Born to Be Wild: The Ultimate Guide to Visiting Yellowstone Year-Round
Although seasoned travelers may complain about the crowds, there’s a reason that Yellowstone is so famous. In addition to the spectacular splendor of all that nature, there’s nowhere else in America where you can reliably count on being an arm’s length away from a herd of bison at any given moment (but please, for the love of God (and the wildlife), try to refrain from the selfies).
Though best known as a summer destination, fall, winter, and spring are also great times to visit this national treasure. From hiking, to fishing, skiing, snowshoeing, and camping, there’s no shortage of things to do here year-round. In fact, there’s now a daily shuttle operating in the winter, taking travelers from Bozeman Airport to Yellowstone and back, so there’s even more incentive to book your flight and head west.
Where to Stay
The lodge at Old Faithful is a classic any time of year, but with its wooden interiors and roaring fires, it’s perfect for the wintertime. The Old Faithful Snow Lodges are only accessible via snowcoaches (which you can take on tours to explore the springs and geysers). Note when packing: Due to space limitations in these vehicles, the max you can bring is two suitcases and one carry-on per person, plus a pair of cross-country skis or snowshoes.
For those who think the luxury of a king-sized bed and private bathroom is cheating at the whole roughing-it experience, the cabins at Roosevelt Lodge were made for you. Named after former president Theodore Roosevelt who loved to camp in this area of the park, the sparsely furnished cabins are ideal for those who wish to reconnect with nature on a more visceral level and provide a peaceful alternative for the wellness-seeking traveler looking to check in and drop out of the noise of day-to-day life. No WiFi, no problem.
What to Do
Yellowstone offers some of the most immersive outdoor opportunities in the country year-round. We recommend trekking through Lamar Valley to observe the wolf population if you visit in the winter. Lamar Valley, located in the northeast corner of the park, is one of the more remote areas of Yellowstone and is a prime spot to see wildlife. Aside from being the top destination for wolves, it’s also home to buffalo, bighorn sheep, and river otters.
Fishing opportunities abound along the Lamar River, although you should also be sure to visit Yellowstone Lake or Madison River for lure or fly fishing. Madison River, on the west side of the park, is especially recommended for fly fishing, and fall is the best time to catch the large trout coming in from Hebgen Lake. All three fishing areas offer plenty of tranquil places for solitude, so pack your boots and waders and wander down the riverbank in search of a serene spot; then find your bliss and cast away.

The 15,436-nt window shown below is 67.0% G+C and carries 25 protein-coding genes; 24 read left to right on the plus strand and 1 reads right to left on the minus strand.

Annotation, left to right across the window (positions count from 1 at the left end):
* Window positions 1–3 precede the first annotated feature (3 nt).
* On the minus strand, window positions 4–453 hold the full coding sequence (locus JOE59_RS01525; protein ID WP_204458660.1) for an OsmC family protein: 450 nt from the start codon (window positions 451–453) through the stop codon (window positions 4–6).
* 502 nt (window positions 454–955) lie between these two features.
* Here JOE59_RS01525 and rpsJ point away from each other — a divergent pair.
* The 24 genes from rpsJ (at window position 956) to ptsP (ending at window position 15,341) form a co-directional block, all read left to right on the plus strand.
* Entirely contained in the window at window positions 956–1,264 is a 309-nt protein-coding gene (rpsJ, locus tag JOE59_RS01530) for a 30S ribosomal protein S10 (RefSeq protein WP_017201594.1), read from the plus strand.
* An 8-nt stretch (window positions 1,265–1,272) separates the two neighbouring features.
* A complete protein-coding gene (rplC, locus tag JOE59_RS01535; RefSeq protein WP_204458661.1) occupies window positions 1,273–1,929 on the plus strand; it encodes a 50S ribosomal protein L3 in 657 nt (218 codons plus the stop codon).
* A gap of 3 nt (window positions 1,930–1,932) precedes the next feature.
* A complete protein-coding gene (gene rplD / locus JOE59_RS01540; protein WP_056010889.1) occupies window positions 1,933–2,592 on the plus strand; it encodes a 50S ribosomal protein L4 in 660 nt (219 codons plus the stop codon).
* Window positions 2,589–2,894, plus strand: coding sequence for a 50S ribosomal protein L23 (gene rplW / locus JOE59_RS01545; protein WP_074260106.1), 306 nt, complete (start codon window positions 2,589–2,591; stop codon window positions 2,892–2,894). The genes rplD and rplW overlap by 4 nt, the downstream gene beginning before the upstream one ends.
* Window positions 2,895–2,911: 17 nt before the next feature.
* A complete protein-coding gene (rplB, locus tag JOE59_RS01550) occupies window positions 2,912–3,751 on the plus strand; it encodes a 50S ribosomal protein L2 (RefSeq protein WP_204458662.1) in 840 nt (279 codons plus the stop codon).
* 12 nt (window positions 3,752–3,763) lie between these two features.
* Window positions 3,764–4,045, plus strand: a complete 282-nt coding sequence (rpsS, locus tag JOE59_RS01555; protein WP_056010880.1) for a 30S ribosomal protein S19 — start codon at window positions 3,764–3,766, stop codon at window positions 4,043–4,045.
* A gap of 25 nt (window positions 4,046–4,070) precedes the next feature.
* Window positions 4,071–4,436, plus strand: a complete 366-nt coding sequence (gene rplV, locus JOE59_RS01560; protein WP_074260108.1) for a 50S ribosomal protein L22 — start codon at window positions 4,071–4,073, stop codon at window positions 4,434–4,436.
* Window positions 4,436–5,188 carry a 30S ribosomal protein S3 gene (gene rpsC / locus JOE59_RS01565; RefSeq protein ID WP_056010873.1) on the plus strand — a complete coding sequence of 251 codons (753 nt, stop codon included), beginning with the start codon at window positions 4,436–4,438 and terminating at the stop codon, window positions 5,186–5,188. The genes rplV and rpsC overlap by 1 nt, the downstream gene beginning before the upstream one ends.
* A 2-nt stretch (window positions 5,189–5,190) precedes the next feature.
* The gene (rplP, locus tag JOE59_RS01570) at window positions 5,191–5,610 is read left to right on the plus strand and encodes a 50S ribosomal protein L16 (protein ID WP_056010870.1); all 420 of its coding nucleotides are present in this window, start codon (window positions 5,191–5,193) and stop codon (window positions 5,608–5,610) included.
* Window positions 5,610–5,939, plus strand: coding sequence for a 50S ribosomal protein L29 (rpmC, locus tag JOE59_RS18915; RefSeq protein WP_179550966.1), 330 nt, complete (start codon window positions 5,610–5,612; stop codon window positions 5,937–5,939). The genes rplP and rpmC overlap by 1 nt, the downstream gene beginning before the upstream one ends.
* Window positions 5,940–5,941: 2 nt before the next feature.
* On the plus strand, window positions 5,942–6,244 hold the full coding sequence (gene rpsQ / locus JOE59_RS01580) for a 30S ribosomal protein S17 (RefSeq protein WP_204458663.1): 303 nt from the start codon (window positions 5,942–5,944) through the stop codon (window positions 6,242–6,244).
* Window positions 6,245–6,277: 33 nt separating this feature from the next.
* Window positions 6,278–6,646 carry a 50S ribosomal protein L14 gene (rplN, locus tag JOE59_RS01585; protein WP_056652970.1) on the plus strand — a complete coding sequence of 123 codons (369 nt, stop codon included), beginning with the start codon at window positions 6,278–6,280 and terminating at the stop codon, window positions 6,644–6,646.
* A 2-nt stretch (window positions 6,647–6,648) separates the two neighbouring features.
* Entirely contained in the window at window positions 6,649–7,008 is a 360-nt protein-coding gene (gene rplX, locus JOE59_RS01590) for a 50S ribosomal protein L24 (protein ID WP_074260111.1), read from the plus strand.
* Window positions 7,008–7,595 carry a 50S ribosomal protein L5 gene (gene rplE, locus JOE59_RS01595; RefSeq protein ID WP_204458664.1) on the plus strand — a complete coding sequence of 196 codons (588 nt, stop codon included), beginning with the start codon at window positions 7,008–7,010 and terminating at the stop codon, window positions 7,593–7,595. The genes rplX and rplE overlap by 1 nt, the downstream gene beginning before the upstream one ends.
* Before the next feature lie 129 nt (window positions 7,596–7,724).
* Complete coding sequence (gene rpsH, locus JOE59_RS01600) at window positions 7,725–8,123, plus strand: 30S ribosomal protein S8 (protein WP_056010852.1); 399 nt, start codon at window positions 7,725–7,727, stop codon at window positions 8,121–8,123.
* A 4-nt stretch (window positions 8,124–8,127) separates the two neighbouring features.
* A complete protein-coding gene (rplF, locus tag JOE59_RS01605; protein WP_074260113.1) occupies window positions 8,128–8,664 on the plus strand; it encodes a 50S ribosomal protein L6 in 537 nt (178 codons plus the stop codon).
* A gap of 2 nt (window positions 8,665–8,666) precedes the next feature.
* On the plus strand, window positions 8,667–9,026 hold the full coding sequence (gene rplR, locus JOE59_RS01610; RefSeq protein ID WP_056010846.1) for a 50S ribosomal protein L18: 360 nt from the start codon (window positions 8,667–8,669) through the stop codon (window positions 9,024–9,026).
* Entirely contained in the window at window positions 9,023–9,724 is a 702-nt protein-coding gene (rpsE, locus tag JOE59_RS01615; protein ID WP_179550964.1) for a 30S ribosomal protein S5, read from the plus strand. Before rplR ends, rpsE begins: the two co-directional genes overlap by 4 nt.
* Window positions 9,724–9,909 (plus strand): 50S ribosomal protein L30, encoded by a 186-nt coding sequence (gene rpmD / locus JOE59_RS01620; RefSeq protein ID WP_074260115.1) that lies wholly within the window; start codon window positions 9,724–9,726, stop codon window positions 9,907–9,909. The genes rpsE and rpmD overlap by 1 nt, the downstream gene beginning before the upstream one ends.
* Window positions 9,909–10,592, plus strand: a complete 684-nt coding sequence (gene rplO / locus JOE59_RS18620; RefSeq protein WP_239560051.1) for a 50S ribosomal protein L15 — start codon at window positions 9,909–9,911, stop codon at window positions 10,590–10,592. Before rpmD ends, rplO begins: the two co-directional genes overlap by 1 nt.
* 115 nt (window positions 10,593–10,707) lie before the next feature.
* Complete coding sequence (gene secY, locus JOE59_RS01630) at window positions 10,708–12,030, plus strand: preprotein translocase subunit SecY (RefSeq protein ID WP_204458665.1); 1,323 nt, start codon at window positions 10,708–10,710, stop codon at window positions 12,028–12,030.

If you’re visiting in the winter, book a snowmobile or snowcoaching tour to explore the geysers and view the park’s legendary wildlife. We recommend Old Faithful Snowmobiling; the park is less crowded in the winter season, so the view of the famous geyser Old Faithful won’t be obstructed by hordes of tourists. Or, you can opt for a winter safari and explore the snowy terrain via snowmobile, snowcoach, or even a luxury van (a good choice for the frostbite-prone).
Keep in mind that the park is huge, and there’s simply no way to do everything in a day. Though, of course, we suggest getting out into the wild as much as possible, inevitably you’ll spend a fair amount of time in the car — either waiting in traffic caused by roadwork (a killer on winding roads), or stopped by buffalo meandering around your vehicle.
While you’re driving around the Figure 8 loop of the National Park, be sure to tune in to Yellowstone Public Radio for a fascinating glimpse into local culture. They recently interviewed people who survived bear attacks in the park, which is either comforting or terrifying, depending on your perspective and your propensity for anxiety. (Hey, we told you to pack the bear spray.)
Where to Eat and Drink
The ambiance in the dining room of the Old Faithful Inn simply can’t be beat: The wooden beams, bear murals, and bustling crowds are practically synonymous with the park itself. If you’re looking for a more serene environment, Grant Village Lake House Restaurant is situated right on the water. Its dramatic view of the sunset (and if you’re ambitious, sunrise) is the best way to start or end your day — nightcap or cup of coffee required.
The Lake Yellowstone Hotel offers the perfect pit stop for your last meal before leaving the park. Recently renovated, the hotel overlooks Lake Yellowstone, and the food is incredible. As a general rule, opt for the elk or the bison (when in Rome). Of course, any place you stop in the park for a meal will have its own appeal.
Visit a cafeteria for lunch in the Mammoth Hot Springs area, and you’ll be greeted by a large sign on the door with a step-by-step guide on the consequences of feeding the wildlife. As if that weren’t alarming enough, a smaller sign beside it warns “No Firearms Allowed.” Only in Montana.
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(Photos via Getty)